Christy Pottroff, a PhD candidate in American literature has been awarded a Predoctoral Lapidus–OIEAHC Fellowship in Early American and Transatlantic Print Culture. The Omohundro Institute of Early American History and Culture awards up to eight predoctoral fellowships annually throughout the US and abroad. The small but very competitive and prestigious fellowship is for Pottroff's work on her dissertation “The Mail Gaze: Early American Women’s Literature, Letters, and the Post Office, 1790-1865,” which investigates the fascinating and overlooked influence of the USPS on women’s participation in early national literature and politics. Pottroff writes:
For women writers, a letter sent by mail meant direct access to the public sphere of national politics. I argue that writers like Anne Royall, Harriet Beecher Stowe, and Harriet Jacobs use letters and references to the postal system in their literature to explore the crucial question: how will we be united? During this period of nation building, the postal map evolved from a sparse constellation of drop-points to an intricate web of private and affordable communication. Unlike other contemporary institutions, the United States Post Office never barred participation based on gender or race. The postal service connected all people—slaves, slave owners, mothers, children, soldiers, and the elite—in a private network of exchange under the auspices of the national government. The postal system enabled women to write their way into the public sphere of politics and literature.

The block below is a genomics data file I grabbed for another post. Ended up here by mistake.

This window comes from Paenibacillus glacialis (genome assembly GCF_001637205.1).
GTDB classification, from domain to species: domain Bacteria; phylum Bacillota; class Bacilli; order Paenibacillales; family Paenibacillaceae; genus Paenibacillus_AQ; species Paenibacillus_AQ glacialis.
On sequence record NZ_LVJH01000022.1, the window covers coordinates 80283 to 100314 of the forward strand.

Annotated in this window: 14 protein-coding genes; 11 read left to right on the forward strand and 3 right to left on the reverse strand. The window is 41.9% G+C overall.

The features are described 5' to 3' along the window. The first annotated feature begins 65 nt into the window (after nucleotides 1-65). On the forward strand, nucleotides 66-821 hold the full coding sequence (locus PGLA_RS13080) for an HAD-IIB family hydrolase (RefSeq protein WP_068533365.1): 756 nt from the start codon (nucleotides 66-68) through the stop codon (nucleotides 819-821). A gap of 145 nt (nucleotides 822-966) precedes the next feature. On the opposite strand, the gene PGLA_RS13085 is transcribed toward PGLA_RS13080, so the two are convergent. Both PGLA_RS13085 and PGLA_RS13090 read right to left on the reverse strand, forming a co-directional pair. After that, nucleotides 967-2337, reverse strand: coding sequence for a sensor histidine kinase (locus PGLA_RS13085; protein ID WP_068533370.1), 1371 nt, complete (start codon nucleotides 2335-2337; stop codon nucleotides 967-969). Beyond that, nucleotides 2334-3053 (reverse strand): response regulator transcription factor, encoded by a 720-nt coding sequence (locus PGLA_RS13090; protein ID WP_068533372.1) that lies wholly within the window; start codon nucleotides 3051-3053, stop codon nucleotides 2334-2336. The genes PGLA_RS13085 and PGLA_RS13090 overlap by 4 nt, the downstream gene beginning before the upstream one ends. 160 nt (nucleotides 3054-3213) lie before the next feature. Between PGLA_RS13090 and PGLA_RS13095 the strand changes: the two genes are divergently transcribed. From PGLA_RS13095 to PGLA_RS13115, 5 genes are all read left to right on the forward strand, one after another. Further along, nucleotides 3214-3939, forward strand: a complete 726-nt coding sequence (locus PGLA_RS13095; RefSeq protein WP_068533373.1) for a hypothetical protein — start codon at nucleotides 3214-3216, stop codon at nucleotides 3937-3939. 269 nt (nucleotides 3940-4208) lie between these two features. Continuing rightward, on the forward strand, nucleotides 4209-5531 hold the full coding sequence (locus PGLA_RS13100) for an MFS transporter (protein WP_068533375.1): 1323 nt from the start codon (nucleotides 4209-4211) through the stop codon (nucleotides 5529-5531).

The Omohundro Institute of Early American History and Culture supports research on the history and cultures of North America from circa 1450 to 1820 and includes related developments in Africa, the British Isles, the Caribbean, Europe, and Latin America. They offer fellowships, support publications, and coordinate collaboration among junior and senior academics. It's housed at the University of William and Mary and is supported, in part, from NEH and Andrew W. Mellon Foundation.